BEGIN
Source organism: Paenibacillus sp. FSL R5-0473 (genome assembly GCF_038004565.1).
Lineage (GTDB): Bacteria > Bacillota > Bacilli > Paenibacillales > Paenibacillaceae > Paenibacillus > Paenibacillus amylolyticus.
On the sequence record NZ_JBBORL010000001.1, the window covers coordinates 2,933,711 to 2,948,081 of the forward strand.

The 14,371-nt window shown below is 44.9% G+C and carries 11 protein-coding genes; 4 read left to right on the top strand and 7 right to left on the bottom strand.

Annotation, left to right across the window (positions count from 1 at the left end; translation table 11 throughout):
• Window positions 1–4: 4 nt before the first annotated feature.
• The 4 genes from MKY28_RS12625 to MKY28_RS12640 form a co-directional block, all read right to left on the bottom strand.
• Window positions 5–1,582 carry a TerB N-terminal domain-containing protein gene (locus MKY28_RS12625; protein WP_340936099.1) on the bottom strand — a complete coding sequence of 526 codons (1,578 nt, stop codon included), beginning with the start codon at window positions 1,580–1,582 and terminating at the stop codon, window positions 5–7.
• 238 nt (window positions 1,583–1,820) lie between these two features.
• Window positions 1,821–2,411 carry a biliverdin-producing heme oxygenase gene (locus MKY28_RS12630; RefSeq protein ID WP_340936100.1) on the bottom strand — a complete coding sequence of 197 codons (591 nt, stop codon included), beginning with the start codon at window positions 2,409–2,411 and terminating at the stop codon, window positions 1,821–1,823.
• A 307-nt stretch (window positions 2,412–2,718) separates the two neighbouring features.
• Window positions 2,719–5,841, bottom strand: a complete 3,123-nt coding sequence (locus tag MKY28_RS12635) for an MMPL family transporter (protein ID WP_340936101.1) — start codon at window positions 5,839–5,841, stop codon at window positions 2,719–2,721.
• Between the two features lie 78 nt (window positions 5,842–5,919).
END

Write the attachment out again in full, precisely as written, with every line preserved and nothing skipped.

Source organism: Paenibacillus sp. FSL R5-0473 (genome assembly GCF_038004565.1).
Lineage (GTDB): Bacteria > Bacillota > Bacilli > Paenibacillales > Paenibacillaceae > Paenibacillus > Paenibacillus amylolyticus.
On the sequence record NZ_JBBORL010000001.1, the window covers coordinates 2,933,711 to 2,948,081 of the forward strand.

The 14,371-nt window shown below is 44.9% G+C and carries 11 protein-coding genes; 4 read left to right on the top strand and 7 right to left on the bottom strand.

Annotation, left to right across the window (positions count from 1 at the left end; translation table 11 throughout):
• Window positions 1–4: 4 nt before the first annotated feature.
• The 4 genes from MKY28_RS12625 to MKY28_RS12640 form a co-directional block, all read right to left on the bottom strand.
• Window positions 5–1,582 carry a TerB N-terminal domain-containing protein gene (locus MKY28_RS12625; protein WP_340936099.1) on the bottom strand — a complete coding sequence of 526 codons (1,578 nt, stop codon included), beginning with the start codon at window positions 1,580–1,582 and terminating at the stop codon, window positions 5–7.
• 238 nt (window positions 1,583–1,820) lie between these two features.
• Window positions 1,821–2,411 carry a biliverdin-producing heme oxygenase gene (locus MKY28_RS12630; RefSeq protein ID WP_340936100.1) on the bottom strand — a complete coding sequence of 197 codons (591 nt, stop codon included), beginning with the start codon at window positions 2,409–2,411 and terminating at the stop codon, window positions 1,821–1,823.
• A 307-nt stretch (window positions 2,412–2,718) separates the two neighbouring features.
• Window positions 2,719–5,841, bottom strand: a complete 3,123-nt coding sequence (locus tag MKY28_RS12635) for an MMPL family transporter (protein ID WP_340936101.1) — start codon at window positions 5,839–5,841, stop codon at window positions 2,719–2,721.
• Between the two features lie 78 nt (window positions 5,842–5,919).